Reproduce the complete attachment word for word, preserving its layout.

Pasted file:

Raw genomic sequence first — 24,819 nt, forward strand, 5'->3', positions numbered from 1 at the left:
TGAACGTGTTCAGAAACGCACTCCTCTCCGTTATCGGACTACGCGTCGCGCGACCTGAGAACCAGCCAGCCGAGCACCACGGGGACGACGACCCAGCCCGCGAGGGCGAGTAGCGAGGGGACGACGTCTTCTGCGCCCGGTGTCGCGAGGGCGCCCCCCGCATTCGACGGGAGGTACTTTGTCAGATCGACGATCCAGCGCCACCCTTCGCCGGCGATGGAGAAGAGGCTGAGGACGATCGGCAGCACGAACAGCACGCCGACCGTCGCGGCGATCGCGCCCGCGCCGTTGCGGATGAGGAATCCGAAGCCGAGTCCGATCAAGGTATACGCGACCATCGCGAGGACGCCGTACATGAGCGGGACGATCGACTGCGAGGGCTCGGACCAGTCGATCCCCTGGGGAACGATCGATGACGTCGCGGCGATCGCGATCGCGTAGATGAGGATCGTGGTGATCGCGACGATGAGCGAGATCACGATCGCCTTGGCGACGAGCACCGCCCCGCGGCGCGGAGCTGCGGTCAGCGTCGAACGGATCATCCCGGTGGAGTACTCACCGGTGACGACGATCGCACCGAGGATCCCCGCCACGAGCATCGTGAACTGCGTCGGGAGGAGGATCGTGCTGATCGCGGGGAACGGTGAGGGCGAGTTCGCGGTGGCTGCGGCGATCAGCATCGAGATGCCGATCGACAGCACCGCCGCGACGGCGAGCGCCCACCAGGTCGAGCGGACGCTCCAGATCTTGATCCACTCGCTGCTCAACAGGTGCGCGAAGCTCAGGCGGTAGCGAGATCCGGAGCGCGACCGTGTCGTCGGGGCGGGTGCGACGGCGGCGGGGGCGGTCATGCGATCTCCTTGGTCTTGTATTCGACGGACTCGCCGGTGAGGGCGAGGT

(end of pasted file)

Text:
Raw genomic sequence first — 24,819 nt, forward strand, 5'->3', positions numbered from 1 at the left:
TGAACGTGTTCAGAAACGCACTCCTCTCCGTTATCGGACTACGCGTCGCGCGACCTGAGAACCAGCCAGCCGAGCACCACGGGGACGACGACCCAGCCCGCGAGGGCGAGTAGCGAGGGGACGACGTCTTCTGCGCCCGGTGTCGCGAGGGCGCCCCCCGCATTCGACGGGAGGTACTTTGTCAGATCGACGATCCAGCGCCACCCTTCGCCGGCGATGGAGAAGAGGCTGAGGACGATCGGCAGCACGAACAGCACGCCGACCGTCGCGGCGATCGCGCCCGCGCCGTTGCGGATGAGGAATCCGAAGCCGAGTCCGATCAAGGTATACGCGACCATCGCGAGGACGCCGTACATGAGCGGGACGATCGACTGCGAGGGCTCGGACCAGTCGATCCCCTGGGGAACGATCGATGACGTCGCGGCGATCGCGATCGCGTAGATGAGGATCGTGGTGATCGCGACGATGAGCGAGATCACGATCGCCTTGGCGACGAGCACCGCCCCGCGGCGCGGAGCTGCGGTCAGCGTCGAACGGATCATCCCGGTGGAGTACTCACCGGTGACGACGATCGCACCGAGGATCCCCGCCACGAGCATCGTGAACTGCGTCGGGAGGAGGATCGTGCTGATCGCGGGGAACGGTGAGGGCGAGTTCGCGGTGGCTGCGGCGATCAGCATCGAGATGCCGATCGACAGCACCGCCGCGACGGCGAGCGCCCACCAGGTCGAGCGGACGCTCCAGATCTTGATCCACTCGCTGCTCAACAGGTGCGCGAAGCTCAGGCGGTAGCGAGATCCGGAGCGCGACCGTGTCGTCGGGGCGGGTGCGACGGCGGCGGGGGCGGTCATGCGATCTCCTTGGTCTTGTATTCGACGGACTCGCCGGTGAGGGCGAGGT